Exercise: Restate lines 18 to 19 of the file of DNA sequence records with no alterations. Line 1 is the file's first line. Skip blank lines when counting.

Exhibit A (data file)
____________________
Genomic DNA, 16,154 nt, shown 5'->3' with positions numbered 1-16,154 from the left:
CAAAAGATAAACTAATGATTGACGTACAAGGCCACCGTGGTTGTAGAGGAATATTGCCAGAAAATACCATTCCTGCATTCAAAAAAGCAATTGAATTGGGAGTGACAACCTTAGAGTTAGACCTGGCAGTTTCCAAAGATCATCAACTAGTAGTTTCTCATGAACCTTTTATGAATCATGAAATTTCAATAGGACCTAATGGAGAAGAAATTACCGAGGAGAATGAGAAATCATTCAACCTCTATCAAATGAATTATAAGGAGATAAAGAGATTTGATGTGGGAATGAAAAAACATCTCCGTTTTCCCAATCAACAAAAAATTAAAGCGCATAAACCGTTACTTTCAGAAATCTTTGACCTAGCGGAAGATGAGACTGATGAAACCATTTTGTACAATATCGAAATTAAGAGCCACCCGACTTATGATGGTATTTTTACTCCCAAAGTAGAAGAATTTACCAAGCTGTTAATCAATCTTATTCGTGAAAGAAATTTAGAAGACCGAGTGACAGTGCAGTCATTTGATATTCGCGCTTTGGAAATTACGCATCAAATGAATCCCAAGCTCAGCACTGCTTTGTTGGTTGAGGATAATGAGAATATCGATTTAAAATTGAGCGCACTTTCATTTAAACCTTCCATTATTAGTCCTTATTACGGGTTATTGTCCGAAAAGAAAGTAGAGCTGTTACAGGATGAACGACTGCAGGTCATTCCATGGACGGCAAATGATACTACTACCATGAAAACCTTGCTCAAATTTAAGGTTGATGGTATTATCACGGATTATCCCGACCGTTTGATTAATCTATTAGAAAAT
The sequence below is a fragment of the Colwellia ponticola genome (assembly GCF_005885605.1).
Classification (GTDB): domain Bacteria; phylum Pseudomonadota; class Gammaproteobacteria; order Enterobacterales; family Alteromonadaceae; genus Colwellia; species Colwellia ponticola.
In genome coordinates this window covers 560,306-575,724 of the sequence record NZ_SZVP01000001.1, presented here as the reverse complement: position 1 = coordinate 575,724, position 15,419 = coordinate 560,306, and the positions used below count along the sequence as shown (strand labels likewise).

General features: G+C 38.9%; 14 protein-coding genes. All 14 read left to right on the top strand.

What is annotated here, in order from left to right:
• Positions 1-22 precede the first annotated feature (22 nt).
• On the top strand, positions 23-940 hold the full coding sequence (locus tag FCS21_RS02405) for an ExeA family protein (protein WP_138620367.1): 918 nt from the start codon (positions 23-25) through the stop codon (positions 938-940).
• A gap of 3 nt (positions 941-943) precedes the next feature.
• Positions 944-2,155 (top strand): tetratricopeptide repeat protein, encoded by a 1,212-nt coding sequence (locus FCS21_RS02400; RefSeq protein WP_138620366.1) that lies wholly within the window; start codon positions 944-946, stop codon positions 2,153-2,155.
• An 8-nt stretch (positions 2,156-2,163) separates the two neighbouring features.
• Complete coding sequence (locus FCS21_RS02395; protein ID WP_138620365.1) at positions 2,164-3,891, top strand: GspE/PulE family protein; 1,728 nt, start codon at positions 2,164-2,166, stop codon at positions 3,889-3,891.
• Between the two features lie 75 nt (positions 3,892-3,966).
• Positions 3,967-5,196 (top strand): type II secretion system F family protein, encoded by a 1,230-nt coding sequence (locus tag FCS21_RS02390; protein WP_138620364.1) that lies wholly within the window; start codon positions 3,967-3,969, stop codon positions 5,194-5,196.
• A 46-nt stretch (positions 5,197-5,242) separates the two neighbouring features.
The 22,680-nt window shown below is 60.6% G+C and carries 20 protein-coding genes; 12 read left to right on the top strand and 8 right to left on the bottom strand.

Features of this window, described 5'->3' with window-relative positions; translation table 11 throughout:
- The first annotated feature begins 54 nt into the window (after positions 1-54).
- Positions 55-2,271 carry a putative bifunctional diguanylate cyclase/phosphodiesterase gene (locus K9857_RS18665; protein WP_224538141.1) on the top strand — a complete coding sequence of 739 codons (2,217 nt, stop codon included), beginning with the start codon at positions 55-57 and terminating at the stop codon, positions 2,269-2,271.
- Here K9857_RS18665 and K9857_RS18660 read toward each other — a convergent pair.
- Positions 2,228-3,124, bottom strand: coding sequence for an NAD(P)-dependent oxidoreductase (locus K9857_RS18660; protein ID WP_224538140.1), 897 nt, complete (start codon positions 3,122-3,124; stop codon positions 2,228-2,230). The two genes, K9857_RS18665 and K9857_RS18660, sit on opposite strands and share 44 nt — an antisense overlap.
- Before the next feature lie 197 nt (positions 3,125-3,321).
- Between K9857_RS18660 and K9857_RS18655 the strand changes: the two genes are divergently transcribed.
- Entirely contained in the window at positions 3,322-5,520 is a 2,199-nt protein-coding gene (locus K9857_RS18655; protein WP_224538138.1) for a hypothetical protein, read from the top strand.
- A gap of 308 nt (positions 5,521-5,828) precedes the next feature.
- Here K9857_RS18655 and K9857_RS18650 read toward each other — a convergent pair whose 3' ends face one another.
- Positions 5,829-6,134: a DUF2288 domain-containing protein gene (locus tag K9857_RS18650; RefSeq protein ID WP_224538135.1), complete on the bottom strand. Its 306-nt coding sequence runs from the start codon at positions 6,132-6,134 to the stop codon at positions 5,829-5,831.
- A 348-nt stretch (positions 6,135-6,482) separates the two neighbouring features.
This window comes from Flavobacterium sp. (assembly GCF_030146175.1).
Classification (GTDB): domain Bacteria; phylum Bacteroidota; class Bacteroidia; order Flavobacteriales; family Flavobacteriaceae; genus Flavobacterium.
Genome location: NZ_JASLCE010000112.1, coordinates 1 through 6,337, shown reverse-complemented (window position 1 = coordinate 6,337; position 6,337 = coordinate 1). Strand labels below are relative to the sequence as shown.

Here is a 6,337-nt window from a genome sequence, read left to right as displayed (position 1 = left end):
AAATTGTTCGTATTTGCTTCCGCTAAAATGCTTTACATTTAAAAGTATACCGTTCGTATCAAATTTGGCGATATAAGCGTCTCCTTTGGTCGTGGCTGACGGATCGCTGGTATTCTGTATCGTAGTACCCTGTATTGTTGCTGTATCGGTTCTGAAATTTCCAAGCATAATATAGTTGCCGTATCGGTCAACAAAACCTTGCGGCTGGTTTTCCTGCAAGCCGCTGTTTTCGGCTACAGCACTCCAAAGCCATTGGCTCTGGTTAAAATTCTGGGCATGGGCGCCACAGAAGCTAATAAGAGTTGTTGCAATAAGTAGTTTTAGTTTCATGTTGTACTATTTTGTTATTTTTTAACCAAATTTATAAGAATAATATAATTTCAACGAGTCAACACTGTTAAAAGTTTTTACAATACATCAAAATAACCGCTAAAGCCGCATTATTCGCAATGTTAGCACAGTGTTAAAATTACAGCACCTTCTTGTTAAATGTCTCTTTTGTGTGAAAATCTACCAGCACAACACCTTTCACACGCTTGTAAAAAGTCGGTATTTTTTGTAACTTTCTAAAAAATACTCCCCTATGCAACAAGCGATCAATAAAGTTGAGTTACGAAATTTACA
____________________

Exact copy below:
Features of this window, described 5'->3' with window-relative positions; translation table 11 throughout:
- The first annotated feature begins 54 nt into the window (after positions 1-54).